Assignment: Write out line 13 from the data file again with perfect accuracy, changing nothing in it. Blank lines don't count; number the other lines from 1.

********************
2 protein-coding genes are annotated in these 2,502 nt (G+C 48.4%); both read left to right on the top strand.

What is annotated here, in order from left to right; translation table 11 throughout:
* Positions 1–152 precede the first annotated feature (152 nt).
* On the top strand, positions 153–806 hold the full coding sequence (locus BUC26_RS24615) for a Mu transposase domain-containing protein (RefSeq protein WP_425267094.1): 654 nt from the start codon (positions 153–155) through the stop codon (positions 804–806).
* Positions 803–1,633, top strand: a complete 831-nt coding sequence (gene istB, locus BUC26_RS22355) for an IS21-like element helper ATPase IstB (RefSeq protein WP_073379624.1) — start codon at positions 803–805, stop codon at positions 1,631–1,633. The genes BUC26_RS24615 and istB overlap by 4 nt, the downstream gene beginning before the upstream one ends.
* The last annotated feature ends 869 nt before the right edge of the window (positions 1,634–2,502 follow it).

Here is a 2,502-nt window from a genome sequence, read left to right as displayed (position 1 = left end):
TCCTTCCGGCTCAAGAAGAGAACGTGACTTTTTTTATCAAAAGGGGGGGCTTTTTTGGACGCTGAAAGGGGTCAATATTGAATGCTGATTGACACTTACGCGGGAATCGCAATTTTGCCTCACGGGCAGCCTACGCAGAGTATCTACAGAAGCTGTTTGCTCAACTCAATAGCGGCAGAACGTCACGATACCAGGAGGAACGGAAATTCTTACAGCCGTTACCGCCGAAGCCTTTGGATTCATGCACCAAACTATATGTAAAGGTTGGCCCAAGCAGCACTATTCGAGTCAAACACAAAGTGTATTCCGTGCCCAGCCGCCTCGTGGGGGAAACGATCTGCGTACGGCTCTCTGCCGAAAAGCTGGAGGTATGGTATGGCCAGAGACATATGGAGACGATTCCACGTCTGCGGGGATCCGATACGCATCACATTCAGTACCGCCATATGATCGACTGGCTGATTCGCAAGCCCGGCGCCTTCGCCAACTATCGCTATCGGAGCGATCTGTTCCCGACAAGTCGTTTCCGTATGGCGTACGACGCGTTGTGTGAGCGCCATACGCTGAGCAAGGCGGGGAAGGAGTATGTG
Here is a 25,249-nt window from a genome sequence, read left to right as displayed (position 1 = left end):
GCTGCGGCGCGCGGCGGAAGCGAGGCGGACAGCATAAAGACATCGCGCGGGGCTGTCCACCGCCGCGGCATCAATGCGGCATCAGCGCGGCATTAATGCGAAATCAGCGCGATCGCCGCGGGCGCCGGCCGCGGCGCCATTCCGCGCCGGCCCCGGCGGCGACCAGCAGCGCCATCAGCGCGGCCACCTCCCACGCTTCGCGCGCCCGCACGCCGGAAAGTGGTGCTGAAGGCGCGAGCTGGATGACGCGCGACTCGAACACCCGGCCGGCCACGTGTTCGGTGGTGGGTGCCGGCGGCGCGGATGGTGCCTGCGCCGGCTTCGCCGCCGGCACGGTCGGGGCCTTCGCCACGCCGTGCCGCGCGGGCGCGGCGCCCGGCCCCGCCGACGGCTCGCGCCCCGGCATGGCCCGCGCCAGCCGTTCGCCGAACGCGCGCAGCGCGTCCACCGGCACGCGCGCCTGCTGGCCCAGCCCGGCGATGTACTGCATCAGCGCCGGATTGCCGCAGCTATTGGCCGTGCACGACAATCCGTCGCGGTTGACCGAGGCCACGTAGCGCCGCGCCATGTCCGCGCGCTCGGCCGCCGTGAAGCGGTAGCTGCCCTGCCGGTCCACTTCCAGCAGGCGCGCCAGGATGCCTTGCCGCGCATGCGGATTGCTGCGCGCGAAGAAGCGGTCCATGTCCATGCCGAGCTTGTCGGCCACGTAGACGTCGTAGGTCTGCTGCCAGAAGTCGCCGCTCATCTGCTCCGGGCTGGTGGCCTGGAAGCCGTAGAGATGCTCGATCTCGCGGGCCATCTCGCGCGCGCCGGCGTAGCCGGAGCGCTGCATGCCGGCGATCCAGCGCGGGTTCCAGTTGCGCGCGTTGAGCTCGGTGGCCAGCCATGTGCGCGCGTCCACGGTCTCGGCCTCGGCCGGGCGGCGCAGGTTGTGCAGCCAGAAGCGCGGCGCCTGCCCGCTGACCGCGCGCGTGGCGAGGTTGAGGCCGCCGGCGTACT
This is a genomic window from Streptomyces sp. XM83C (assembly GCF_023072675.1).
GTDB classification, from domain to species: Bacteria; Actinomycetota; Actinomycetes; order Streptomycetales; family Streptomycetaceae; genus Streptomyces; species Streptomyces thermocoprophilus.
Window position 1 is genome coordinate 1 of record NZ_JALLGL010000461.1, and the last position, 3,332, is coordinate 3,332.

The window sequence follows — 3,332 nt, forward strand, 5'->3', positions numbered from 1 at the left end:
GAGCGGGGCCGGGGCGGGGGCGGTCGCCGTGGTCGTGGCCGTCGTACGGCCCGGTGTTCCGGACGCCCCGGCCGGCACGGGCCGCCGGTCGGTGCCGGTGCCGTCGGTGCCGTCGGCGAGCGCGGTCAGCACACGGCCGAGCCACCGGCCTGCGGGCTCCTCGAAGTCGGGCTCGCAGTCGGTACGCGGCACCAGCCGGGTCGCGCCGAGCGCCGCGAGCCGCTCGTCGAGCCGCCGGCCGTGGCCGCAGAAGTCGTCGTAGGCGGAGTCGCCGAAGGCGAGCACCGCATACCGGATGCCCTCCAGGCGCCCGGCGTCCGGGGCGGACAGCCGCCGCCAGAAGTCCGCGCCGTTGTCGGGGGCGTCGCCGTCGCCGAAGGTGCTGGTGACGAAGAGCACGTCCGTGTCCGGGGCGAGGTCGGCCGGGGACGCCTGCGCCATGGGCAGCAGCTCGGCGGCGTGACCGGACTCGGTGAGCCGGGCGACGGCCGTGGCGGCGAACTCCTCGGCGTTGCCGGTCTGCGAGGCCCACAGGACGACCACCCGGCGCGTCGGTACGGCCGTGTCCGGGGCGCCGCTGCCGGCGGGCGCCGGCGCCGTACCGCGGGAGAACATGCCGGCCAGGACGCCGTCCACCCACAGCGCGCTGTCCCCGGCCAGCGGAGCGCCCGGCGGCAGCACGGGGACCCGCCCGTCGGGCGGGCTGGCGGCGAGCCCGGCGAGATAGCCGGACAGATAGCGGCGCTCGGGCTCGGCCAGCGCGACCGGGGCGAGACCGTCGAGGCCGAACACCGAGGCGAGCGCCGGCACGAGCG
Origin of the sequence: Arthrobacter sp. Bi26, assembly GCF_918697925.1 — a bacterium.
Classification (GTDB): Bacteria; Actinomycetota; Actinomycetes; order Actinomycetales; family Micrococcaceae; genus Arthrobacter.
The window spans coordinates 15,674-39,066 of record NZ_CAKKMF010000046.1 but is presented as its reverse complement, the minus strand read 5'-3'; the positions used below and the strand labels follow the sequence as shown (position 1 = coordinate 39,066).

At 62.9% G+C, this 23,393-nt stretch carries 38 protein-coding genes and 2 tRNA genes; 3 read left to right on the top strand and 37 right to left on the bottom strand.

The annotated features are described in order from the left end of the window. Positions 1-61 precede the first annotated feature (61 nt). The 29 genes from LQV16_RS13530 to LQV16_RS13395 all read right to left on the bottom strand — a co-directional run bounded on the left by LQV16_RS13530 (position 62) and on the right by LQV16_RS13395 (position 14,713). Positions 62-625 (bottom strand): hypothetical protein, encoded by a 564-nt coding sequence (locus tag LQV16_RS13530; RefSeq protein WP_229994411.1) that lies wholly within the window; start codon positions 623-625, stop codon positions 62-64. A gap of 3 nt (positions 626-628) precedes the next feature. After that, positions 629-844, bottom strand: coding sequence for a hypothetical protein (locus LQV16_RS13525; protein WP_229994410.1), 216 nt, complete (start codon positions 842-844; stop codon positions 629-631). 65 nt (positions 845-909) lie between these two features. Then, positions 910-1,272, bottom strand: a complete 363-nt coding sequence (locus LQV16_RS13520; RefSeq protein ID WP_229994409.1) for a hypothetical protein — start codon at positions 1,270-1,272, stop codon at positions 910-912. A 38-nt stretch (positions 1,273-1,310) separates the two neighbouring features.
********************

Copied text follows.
Window position 1 is genome coordinate 1 of record NZ_JALLGL010000461.1, and the last position, 3,332, is coordinate 3,332.